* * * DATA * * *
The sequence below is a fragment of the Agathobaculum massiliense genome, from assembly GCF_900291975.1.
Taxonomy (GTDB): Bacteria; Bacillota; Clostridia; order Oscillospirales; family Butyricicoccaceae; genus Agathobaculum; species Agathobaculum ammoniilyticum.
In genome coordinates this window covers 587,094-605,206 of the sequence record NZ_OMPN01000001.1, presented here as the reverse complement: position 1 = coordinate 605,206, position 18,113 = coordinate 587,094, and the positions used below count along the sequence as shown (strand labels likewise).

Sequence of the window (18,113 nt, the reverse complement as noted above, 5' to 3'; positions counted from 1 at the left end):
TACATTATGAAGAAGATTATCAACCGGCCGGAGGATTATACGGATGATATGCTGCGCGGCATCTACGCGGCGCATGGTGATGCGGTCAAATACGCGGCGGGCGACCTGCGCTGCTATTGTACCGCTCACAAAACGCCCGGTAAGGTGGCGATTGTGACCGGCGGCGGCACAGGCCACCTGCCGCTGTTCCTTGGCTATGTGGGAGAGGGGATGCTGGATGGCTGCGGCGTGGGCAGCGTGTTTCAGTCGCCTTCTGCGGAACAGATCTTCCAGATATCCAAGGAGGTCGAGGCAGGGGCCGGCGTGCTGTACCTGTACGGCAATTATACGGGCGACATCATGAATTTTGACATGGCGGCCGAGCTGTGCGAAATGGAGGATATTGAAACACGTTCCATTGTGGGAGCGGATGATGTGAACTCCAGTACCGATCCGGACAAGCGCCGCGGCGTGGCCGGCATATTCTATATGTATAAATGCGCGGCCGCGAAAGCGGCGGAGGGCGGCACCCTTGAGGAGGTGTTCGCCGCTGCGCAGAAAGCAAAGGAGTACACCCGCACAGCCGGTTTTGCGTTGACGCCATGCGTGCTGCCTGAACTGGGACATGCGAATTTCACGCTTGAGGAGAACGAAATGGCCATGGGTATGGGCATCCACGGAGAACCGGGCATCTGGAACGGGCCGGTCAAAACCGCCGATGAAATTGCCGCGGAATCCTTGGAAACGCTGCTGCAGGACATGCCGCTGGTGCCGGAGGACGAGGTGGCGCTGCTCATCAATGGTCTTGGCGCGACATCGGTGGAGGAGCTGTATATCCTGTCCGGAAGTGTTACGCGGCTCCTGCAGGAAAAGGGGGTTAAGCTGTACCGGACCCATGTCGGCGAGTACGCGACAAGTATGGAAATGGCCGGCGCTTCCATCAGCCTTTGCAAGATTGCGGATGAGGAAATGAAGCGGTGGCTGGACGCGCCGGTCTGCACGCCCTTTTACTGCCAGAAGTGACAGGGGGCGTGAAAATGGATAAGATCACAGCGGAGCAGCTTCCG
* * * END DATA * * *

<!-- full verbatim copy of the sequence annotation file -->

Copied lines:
The sequence below is a fragment of the Agathobaculum massiliense genome, from assembly GCF_900291975.1.
Taxonomy (GTDB): Bacteria; Bacillota; Clostridia; order Oscillospirales; family Butyricicoccaceae; genus Agathobaculum; species Agathobaculum ammoniilyticum.
In genome coordinates this window covers 587,094-605,206 of the sequence record NZ_OMPN01000001.1, presented here as the reverse complement: position 1 = coordinate 605,206, position 18,113 = coordinate 587,094, and the positions used below count along the sequence as shown (strand labels likewise).

Sequence of the window (18,113 nt, the reverse complement as noted above, 5' to 3'; positions counted from 1 at the left end):
TACATTATGAAGAAGATTATCAACCGGCCGGAGGATTATACGGATGATATGCTGCGCGGCATCTACGCGGCGCATGGTGATGCGGTCAAATACGCGGCGGGCGACCTGCGCTGCTATTGTACCGCTCACAAAACGCCCGGTAAGGTGGCGATTGTGACCGGCGGCGGCACAGGCCACCTGCCGCTGTTCCTTGGCTATGTGGGAGAGGGGATGCTGGATGGCTGCGGCGTGGGCAGCGTGTTTCAGTCGCCTTCTGCGGAACAGATCTTCCAGATATCCAAGGAGGTCGAGGCAGGGGCCGGCGTGCTGTACCTGTACGGCAATTATACGGGCGACATCATGAATTTTGACATGGCGGCCGAGCTGTGCGAAATGGAGGATATTGAAACACGTTCCATTGTGGGAGCGGATGATGTGAACTCCAGTACCGATCCGGACAAGCGCCGCGGCGTGGCCGGCATATTCTATATGTATAAATGCGCGGCCGCGAAAGCGGCGGAGGGCGGCACCCTTGAGGAGGTGTTCGCCGCTGCGCAGAAAGCAAAGGAGTACACCCGCACAGCCGGTTTTGCGTTGACGCCATGCGTGCTGCCTGAACTGGGACATGCGAATTTCACGCTTGAGGAGAACGAAATGGCCATGGGTATGGGCATCCACGGAGAACCGGGCATCTGGAACGGGCCGGTCAAAACCGCCGATGAAATTGCCGCGGAATCCTTGGAAACGCTGCTGCAGGACATGCCGCTGGTGCCGGAGGACGAGGTGGCGCTGCTCATCAATGGTCTTGGCGCGACATCGGTGGAGGAGCTGTATATCCTGTCCGGAAGTGTTACGCGGCTCCTGCAGGAAAAGGGGGTTAAGCTGTACCGGACCCATGTCGGCGAGTACGCGACAAGTATGGAAATGGCCGGCGCTTCCATCAGCCTTTGCAAGATTGCGGATGAGGAAATGAAGCGGTGGCTGGACGCGCCGGTCTGCACGCCCTTTTACTGCCAGAAGTGACAGGGGGCGTGAAAATGGATAAGATCACAGCGGAGCAGCTTCCG